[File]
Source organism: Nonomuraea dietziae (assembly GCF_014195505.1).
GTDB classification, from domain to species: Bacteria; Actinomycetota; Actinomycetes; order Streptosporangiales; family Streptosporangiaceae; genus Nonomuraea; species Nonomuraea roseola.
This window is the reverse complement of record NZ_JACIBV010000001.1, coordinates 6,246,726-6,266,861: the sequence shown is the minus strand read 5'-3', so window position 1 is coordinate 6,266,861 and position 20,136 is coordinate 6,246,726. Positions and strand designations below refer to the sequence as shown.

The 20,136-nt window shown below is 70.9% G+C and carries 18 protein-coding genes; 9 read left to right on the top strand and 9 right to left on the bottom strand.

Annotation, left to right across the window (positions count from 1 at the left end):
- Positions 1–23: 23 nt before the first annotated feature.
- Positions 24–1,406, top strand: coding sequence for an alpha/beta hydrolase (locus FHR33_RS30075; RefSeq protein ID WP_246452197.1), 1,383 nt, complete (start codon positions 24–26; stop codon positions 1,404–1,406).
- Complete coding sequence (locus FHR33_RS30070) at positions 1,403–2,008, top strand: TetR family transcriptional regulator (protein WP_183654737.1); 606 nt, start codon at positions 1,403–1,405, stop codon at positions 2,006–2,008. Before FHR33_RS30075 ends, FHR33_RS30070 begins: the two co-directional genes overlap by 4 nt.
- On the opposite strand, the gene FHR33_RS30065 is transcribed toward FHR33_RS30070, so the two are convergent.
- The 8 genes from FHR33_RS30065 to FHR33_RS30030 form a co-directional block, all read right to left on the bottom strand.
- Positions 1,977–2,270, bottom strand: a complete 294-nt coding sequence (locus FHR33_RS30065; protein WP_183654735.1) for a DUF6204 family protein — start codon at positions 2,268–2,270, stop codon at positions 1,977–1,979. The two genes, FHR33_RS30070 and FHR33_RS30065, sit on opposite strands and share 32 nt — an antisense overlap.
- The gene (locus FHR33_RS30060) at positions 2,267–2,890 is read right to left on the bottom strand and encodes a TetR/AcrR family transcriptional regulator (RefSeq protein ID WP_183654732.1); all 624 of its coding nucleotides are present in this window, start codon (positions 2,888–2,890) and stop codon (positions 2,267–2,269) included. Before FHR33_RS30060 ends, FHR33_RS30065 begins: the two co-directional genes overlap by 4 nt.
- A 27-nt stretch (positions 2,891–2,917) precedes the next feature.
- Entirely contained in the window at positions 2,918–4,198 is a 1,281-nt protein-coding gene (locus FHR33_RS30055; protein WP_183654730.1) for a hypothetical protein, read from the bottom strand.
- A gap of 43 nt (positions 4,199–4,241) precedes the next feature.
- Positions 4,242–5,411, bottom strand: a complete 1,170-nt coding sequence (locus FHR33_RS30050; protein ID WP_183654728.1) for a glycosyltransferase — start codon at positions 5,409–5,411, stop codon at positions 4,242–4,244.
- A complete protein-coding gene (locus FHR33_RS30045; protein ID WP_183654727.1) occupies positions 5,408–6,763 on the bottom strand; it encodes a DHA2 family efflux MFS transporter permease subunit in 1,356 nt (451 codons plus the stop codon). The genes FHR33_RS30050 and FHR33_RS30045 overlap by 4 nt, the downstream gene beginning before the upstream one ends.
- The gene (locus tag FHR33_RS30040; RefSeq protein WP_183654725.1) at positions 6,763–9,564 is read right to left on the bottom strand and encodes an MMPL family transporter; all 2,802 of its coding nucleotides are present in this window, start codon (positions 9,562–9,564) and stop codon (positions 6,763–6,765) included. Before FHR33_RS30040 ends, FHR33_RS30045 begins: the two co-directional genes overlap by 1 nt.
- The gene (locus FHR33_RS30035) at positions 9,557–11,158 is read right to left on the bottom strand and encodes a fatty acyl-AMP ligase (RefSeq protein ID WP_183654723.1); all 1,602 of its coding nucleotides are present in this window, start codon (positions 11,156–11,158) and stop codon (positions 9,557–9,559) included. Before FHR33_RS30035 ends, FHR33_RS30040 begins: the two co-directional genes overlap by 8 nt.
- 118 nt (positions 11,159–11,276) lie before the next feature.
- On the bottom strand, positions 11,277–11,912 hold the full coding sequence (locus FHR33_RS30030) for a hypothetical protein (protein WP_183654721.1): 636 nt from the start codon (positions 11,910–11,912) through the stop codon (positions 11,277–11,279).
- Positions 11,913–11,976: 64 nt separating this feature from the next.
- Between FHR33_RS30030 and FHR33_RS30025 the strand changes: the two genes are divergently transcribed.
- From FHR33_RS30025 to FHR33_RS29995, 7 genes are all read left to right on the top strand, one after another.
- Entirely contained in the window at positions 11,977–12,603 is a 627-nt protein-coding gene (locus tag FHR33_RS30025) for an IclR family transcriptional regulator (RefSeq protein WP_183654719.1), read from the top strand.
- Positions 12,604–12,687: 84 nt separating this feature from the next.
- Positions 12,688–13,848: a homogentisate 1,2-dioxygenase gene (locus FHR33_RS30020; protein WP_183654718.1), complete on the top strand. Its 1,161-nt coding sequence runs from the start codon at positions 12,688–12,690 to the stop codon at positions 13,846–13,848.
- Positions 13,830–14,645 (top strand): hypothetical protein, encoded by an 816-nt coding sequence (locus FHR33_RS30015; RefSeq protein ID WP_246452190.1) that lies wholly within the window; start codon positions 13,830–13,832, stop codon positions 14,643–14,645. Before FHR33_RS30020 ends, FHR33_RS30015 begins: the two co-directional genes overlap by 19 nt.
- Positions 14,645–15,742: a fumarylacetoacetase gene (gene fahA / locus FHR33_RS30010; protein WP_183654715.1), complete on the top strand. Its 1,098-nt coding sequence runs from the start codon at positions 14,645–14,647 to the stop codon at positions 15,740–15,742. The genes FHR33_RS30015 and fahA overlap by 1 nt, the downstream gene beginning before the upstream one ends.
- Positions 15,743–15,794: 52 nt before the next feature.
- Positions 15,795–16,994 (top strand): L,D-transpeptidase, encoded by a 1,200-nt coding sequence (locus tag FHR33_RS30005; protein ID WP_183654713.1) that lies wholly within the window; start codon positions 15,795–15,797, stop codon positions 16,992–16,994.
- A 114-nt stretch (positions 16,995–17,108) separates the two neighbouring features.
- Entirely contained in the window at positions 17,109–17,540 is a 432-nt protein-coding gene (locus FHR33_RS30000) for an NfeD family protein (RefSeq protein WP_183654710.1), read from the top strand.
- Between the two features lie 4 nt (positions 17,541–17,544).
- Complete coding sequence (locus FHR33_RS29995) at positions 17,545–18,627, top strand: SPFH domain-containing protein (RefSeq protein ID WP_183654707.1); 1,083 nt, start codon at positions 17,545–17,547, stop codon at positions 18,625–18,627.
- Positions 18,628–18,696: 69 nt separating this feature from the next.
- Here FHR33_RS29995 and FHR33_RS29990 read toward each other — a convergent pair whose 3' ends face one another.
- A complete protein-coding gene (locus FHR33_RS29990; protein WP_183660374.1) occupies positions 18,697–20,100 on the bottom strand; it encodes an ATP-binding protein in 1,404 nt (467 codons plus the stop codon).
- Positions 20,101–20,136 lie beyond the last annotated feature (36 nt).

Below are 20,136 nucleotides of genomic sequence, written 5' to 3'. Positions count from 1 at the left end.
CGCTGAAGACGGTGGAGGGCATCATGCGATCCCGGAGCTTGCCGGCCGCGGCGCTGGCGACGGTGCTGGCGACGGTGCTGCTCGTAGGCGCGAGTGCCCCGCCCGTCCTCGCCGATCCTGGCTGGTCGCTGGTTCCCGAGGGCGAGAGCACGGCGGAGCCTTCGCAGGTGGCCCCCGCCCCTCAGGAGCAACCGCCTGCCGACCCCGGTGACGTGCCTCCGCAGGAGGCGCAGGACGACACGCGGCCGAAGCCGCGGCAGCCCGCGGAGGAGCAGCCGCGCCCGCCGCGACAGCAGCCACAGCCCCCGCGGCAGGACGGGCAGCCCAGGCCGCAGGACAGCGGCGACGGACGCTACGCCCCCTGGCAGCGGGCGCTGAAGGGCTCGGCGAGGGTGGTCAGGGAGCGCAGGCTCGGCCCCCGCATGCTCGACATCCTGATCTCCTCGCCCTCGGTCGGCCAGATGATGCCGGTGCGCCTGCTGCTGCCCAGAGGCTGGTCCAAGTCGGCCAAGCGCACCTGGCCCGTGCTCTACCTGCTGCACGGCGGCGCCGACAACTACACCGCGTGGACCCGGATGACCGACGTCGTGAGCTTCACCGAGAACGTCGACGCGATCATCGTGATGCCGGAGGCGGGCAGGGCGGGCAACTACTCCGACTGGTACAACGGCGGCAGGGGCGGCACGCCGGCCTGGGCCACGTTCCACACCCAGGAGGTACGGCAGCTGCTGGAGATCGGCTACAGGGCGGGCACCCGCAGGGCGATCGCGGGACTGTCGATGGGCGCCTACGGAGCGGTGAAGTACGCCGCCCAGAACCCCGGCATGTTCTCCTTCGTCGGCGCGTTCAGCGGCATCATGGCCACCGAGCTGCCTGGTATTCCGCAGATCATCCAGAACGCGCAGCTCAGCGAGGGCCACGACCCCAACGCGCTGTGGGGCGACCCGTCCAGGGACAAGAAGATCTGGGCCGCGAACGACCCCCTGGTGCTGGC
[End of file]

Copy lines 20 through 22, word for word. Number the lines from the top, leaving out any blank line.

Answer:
- 118 nt (positions 11,159–11,276) lie before the next feature.
- On the bottom strand, positions 11,277–11,912 hold the full coding sequence (locus FHR33_RS30030) for a hypothetical protein (protein WP_183654721.1): 636 nt from the start codon (positions 11,910–11,912) through the stop codon (positions 11,277–11,279).
- Positions 11,913–11,976: 64 nt separating this feature from the next.